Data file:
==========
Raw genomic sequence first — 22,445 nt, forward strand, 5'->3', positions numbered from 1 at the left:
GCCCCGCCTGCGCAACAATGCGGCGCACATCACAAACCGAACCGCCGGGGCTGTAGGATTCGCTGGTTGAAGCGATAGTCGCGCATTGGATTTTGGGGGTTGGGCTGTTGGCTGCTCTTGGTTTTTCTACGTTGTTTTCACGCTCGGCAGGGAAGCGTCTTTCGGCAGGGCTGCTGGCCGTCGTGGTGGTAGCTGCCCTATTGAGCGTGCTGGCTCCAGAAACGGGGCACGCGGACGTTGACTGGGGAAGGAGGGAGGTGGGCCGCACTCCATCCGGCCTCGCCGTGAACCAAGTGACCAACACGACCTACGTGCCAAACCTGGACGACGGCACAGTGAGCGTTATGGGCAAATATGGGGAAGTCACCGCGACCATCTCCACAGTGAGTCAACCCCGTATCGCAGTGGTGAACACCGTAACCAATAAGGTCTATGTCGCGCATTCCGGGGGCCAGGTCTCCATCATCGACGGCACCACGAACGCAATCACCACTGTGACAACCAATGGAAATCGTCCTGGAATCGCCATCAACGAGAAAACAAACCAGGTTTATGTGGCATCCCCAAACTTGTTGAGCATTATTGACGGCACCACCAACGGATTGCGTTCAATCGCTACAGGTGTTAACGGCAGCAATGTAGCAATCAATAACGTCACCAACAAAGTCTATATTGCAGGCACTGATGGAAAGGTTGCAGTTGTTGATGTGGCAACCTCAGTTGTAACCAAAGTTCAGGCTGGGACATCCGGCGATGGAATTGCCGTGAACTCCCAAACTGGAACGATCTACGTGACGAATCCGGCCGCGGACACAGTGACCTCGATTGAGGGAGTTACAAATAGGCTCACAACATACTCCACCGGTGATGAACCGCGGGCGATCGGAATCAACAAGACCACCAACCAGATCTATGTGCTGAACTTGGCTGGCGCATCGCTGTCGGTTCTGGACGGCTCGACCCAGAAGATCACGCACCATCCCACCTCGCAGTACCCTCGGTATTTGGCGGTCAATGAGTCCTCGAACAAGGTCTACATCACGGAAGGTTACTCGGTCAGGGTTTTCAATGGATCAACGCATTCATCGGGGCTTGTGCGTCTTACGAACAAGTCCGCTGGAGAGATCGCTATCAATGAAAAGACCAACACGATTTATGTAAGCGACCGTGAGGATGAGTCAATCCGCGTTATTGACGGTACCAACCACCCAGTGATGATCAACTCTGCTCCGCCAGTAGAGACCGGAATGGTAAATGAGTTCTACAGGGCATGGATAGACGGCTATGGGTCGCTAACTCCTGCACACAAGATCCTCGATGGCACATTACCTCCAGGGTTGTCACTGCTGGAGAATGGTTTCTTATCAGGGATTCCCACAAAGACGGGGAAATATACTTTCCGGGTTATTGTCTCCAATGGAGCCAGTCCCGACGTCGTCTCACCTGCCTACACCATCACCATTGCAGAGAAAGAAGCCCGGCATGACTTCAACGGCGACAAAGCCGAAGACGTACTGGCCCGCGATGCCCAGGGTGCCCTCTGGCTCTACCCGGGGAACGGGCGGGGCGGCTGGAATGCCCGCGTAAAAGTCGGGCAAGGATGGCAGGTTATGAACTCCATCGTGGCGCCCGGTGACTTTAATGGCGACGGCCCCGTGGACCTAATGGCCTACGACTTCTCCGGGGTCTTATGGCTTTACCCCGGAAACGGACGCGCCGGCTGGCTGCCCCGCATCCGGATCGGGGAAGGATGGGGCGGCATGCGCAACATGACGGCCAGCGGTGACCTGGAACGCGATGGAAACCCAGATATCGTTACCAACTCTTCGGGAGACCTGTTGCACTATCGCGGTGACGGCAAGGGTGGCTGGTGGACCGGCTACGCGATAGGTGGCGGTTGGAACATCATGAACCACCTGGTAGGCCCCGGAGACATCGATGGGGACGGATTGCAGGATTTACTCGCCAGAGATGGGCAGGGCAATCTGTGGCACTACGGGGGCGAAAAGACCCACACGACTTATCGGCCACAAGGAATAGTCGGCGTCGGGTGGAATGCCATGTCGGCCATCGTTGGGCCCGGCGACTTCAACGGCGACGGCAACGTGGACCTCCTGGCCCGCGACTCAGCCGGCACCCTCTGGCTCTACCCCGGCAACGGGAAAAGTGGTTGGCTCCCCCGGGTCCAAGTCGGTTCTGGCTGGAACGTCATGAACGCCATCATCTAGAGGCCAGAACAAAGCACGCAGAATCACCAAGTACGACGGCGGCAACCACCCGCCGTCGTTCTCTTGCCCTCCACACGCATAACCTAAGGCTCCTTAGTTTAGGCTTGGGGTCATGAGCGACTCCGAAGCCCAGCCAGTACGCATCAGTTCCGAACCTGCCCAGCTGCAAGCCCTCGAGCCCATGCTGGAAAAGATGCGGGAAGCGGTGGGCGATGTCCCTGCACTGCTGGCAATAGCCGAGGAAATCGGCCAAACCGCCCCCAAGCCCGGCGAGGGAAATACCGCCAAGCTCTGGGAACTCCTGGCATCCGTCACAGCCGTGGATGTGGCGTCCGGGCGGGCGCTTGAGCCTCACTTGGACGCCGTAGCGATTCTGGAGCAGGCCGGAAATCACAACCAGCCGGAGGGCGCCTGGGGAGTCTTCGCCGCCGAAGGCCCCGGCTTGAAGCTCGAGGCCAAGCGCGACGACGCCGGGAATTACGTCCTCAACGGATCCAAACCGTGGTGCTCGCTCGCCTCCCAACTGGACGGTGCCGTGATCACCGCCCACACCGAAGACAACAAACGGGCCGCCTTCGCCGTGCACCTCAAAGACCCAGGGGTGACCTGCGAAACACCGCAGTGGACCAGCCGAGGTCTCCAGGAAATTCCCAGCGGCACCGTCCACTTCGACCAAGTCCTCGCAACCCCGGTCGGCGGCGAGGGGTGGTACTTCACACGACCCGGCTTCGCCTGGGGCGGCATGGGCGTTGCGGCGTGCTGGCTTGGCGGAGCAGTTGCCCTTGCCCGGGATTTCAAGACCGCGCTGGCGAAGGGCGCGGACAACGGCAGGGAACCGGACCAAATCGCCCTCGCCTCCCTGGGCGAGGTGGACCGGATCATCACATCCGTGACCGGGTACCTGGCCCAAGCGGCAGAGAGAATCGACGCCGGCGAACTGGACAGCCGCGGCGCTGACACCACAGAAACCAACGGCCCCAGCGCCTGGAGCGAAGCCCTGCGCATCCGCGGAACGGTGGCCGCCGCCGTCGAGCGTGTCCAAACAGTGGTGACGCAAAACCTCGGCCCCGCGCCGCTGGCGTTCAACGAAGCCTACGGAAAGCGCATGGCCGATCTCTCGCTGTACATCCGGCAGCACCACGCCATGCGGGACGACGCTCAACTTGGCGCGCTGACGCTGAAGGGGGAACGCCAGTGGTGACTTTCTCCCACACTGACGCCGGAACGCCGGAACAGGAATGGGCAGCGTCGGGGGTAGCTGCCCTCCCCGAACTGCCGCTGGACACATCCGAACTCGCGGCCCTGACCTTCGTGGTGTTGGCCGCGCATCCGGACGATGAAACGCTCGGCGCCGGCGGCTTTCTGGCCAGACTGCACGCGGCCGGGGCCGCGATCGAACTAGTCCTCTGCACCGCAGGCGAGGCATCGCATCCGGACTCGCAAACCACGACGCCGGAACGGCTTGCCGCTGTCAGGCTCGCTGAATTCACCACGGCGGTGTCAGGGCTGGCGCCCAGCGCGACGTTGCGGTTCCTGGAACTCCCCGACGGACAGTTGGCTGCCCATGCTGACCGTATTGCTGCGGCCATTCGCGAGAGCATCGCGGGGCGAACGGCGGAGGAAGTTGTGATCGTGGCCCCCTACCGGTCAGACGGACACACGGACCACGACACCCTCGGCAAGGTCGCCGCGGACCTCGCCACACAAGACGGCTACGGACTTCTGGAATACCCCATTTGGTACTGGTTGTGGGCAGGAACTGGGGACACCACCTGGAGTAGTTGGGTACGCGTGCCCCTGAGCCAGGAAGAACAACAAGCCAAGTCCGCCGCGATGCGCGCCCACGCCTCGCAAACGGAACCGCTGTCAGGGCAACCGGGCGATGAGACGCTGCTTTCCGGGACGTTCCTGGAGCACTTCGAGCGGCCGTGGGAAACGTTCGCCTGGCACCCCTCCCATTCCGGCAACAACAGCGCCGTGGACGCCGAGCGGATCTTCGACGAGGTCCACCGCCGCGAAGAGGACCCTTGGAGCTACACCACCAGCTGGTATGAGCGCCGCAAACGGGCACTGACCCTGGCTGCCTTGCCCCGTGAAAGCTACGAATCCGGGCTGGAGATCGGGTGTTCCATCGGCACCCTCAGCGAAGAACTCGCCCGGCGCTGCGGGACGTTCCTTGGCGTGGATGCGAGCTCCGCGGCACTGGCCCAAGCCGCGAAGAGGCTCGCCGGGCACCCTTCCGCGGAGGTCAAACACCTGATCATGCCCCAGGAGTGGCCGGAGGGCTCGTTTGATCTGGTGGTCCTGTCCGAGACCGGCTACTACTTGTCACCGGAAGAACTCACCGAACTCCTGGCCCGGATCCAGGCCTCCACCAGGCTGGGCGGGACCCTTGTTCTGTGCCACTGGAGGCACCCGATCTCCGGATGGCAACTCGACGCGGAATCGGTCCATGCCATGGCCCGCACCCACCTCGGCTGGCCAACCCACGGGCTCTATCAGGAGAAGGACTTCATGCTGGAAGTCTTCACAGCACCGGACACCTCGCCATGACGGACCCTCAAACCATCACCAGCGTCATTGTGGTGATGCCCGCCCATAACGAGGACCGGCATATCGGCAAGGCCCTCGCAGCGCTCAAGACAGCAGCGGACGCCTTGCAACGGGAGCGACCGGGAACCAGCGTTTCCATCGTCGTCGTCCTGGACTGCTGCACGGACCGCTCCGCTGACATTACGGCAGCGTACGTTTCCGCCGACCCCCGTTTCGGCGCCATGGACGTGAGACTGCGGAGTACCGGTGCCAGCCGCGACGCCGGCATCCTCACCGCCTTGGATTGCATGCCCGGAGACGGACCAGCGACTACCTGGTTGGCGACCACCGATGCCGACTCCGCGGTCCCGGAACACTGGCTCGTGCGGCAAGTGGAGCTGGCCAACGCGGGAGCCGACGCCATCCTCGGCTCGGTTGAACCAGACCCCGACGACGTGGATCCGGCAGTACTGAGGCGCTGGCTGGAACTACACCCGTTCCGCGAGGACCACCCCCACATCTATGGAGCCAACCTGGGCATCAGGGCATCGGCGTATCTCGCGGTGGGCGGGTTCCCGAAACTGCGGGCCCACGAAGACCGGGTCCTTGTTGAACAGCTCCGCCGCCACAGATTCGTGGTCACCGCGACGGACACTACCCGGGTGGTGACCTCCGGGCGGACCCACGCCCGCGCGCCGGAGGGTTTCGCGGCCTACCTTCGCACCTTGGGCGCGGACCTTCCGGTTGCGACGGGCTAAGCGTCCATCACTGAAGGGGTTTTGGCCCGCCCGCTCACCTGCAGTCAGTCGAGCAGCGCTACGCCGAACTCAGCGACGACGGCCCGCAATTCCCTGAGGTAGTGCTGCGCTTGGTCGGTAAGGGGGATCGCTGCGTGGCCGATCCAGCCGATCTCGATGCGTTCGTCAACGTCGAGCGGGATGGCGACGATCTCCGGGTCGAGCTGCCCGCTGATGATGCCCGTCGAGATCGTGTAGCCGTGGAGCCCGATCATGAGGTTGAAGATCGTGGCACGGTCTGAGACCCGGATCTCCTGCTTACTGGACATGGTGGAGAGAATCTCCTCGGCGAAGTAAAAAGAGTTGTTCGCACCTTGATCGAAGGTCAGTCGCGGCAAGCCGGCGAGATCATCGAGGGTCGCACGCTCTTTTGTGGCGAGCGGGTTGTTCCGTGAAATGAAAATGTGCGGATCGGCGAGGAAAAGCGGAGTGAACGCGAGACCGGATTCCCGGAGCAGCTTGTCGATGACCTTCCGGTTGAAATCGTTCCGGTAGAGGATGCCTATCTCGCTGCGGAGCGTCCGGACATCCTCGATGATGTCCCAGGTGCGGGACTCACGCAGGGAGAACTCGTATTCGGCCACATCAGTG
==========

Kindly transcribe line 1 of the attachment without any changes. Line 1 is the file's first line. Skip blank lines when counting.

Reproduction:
Raw genomic sequence first — 22,445 nt, forward strand, 5'->3', positions numbered from 1 at the left: